- Existing Home Sales (closed deals in October) rose 4.3% to an annual rate of 6,585,000 homes, up 26.6% in the last 12 months. The median price for all types of homes is $313,800 – up a whopping 15.5% from a year ago – which is an incredible number. The median Single Family Home price is $317,700 and $273,600 for a Condo. First Time Buyers were 32%, Investors 14%, Cash Buyers 19%. Homes were on the market for an average of 21 days (a record low), and 70% were on the market for less than a month. Currently, 1,420,000 homes are for sale (record low), down 19.8% from 1,770,000 units a year ago.
- New Home Sales (signed contracts in October) fell 0.3% to a seasonally adjusted annual rate of 999,000 homes – up 41.5% YoY. The median New Home price is $330,600, and the average is $386,200. There are 278,000 New Homes for sale, which is only a 3.3 month supply.
- Pending Home Sales Index (signed contracts in October) fell 1.1% to 128.9 from 130.3, up 20.2% YoY.
- Building Permits (issued in October) rose 0.0% to a seasonally adjusted annual rate of 1,545,000 units – up 2.8% YoY. Single-Family Permits rose 0.6% to an annual pace of 1,120,000 homes, up 20.6% YoY.
- Housing Starts (excavation began in October) rose 4.9% to an annual adjusted rate of 1,530,000 units – up 14.2% YoY. Single-Family Starts rose 6.4% to 1,179,000 homes – up 29.4% in the last 12 months.
- Housing Completions (completed in October) rose 4.5% to an annual adjusted rate of 1,343,000 units – up 5.4% YoY. Single Family Completions fell 3.4% to 883,000 homes – down 4.0% in the last 12 months.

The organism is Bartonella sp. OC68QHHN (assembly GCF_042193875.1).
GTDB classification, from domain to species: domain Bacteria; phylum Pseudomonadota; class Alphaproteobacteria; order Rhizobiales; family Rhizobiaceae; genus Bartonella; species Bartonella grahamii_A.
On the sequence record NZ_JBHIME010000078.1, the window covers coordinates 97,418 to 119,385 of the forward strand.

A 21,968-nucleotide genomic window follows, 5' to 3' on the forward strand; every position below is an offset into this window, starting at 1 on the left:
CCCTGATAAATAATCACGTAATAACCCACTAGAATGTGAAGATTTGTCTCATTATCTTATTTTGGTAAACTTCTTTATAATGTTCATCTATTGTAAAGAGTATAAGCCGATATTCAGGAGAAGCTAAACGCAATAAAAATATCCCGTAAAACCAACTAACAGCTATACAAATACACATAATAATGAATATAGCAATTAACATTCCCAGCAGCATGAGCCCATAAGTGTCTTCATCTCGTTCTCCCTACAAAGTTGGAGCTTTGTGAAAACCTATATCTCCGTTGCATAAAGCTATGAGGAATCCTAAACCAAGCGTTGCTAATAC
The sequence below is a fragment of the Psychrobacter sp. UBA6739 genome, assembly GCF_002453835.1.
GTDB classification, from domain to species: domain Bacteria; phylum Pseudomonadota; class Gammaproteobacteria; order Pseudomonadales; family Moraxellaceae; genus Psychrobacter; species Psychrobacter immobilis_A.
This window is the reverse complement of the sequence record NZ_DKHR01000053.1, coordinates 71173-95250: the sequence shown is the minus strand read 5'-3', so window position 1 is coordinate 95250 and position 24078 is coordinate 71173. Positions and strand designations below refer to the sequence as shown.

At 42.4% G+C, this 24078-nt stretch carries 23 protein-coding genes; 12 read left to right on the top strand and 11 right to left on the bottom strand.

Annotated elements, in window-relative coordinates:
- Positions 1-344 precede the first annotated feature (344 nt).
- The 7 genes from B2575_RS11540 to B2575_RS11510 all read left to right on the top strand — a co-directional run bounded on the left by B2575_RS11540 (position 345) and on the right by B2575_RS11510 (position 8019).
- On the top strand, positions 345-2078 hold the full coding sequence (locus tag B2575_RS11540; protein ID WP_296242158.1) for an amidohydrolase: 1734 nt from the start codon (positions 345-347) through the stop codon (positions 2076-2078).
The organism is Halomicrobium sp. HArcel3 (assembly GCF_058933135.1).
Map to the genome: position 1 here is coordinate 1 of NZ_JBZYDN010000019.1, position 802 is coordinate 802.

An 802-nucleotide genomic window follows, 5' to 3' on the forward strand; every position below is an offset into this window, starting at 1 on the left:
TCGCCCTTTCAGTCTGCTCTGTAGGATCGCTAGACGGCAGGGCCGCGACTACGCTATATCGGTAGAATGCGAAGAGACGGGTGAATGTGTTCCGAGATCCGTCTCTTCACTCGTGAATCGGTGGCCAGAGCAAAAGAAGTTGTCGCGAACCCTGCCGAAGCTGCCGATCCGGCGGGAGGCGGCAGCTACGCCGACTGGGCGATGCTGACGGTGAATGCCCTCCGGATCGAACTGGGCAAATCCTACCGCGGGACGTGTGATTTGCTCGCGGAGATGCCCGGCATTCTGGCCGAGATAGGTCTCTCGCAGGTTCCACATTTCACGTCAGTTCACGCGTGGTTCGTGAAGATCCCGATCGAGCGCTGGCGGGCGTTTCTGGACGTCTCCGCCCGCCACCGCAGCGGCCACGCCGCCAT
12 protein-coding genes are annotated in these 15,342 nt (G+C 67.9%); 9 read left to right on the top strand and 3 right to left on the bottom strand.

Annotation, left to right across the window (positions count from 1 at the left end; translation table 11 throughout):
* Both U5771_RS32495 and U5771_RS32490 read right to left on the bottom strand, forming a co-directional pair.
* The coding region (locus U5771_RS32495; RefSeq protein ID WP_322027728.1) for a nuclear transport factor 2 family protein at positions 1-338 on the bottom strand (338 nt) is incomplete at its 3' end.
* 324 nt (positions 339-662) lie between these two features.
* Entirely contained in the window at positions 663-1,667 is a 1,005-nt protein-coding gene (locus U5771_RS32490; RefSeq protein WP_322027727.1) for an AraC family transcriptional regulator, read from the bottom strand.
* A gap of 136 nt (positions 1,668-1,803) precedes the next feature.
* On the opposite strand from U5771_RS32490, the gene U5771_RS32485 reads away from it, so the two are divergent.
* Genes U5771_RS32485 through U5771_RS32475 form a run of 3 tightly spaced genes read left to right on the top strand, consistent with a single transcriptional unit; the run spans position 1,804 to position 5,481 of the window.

- S&P/Case-Shiller 20 City Composite Home Price Index rose 1.27% in September, up 6.6% YoY.
- FHFA Home Price Index rose 1.7% in September, now up 7.8% YoY.
Labor Market Economic Data Released in November 2020
The Economy added 638,000 Jobs in October, with the Unemployment Rate falling to 6.9%. Another month of solid Labor Data that beat Economists’ expectations. More and more workers are returning to work for the 6th straight month. As long as the Economy stays open, the Employment picture will improve. Of the 22 million workers that lost jobs due to Covid, roughly 13 million have returned to work. A second wave of Covid infections could force the closure of businesses and impede the recovery. The Labor Data also shows a jump in Part-Time Employment. Many workers accepted part-time jobs since they couldn’t find full-time work, or couldn’t find child care.
- The Economy added 638,000 new jobs during October
- The Unemployment Rate fell to 6.9% in October from 7.9% in September
- The Labor Force Participation Rate rose to 61.7% from 61.4% the previous month
- The Average Hourly Wage rose 0.1%, up 4.5% YoY
Inflation Economic Data Released in November 2020
So far, Inflation has been a non-issue during this recovery, and most Economists expect it to remain soft for the near future. According to the Fed, “weaker demand and earlier declines in oil prices” have been holding down prices and the CPI. Remember, the Fed’s Inflation Target is 2.0%, and we are nowhere near that. There is some debate between Economists about the “real” Inflation Rate. Some have surmised that the current CPI underestimates actual Inflation. The Pandemic changed Consumer spending patterns, and the CPI calculation needs to be adjusted to reflect those changes. Other Economists disagree.
- CPI was unchanged, now up 1.2% in the last 12 months